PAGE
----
A totally rational person (enter Mr. Spock) would collect a lot of information, analyze many alternatives and only then arrive at the best decision. However, what we typically do is ration our time by using shortcuts, like rules of thumb, past experiences, recent events, etc.; we satisfice. Because we are not totally rational human beings, we have cognitive limitations. These biases affect our perspectives, decisions and actions. Everyone has them and most are based on our individual life experiences. Let’s take a look at the most pertinent to PM:
- Egocentrism – This occurs when we attribute more credit (or blame) to ourselves for a particular team outcome than a disinterested outside party would.
- Anchoring Bias – Allows an initial reference point to distort our perspective, even if the reference point is completely arbitrary. This bias can be something we are carrying around from the past or a reference point provided by others.
- Overconfidence Bias – We humans are systematically overconfident in our ability to get things done, just look at any project charter document’s schedule or any project plan.
- Sunk Cost Effect – Many of us are familiar with sunk cost as a financial concept, however it can also refer to the tendency to escalate all types of commitment to a troubled project. An organization’s inability to kill projects can be due in part to this.
- Availability Bias – A tendency is to place too much emphasis on readily available information and evidence. An associated phenomenon is the recency effect where too much emphasis is placed on recent events, especially a hot streak of success.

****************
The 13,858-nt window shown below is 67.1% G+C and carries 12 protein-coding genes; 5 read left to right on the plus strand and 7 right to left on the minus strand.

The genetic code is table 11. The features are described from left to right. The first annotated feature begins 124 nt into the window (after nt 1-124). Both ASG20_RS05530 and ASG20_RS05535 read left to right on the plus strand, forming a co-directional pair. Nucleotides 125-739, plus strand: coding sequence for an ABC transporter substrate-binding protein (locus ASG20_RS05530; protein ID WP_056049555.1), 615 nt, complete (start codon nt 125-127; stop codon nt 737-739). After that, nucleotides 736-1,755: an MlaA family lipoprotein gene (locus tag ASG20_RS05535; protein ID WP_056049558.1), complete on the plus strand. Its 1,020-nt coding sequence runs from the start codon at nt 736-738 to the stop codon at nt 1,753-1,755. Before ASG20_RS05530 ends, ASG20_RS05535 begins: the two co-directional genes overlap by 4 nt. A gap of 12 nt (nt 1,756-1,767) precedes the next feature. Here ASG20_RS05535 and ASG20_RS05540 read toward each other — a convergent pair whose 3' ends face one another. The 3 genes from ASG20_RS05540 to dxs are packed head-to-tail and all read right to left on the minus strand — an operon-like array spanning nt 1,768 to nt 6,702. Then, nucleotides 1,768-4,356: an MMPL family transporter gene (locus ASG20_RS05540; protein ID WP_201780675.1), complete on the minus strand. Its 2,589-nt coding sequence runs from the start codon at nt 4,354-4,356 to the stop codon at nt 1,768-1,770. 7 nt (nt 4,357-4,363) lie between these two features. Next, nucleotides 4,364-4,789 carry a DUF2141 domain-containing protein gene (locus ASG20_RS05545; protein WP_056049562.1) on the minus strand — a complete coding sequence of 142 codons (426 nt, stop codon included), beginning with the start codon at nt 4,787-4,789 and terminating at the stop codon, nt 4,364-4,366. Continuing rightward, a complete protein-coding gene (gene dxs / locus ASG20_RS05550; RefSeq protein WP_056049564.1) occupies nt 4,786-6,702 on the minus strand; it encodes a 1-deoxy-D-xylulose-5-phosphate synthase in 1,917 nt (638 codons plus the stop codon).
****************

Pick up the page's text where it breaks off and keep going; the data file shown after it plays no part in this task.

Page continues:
- Confirmation Bias – We tend to gather and rely on information that confirms our existing views and avoid or downplay information that disconfirms our hypotheses.
- Illusory Correlation – We jump to a correlation between variables when none exist or over emphasis weak correlations. We fail to look for cause-effect relationships.
As you can visualize all the above biases can easily slip into our project efforts and derail them. Since they are rooted in human nature and difficult to avoid, what can we do to combat these biases? Here is the way I handle it:
- As I approach a situation I perform a mental check for them, trying to understand whether I have any negative influences. Next, I check the contributions of other team members and always have a candid dialog with the team about them.
- Constantly review our efforts as the situation moves forward for vulnerability; insisting on rapid feedback.
- Sometimes I use of unbiased experts, if I suspect a vulnerability is significant.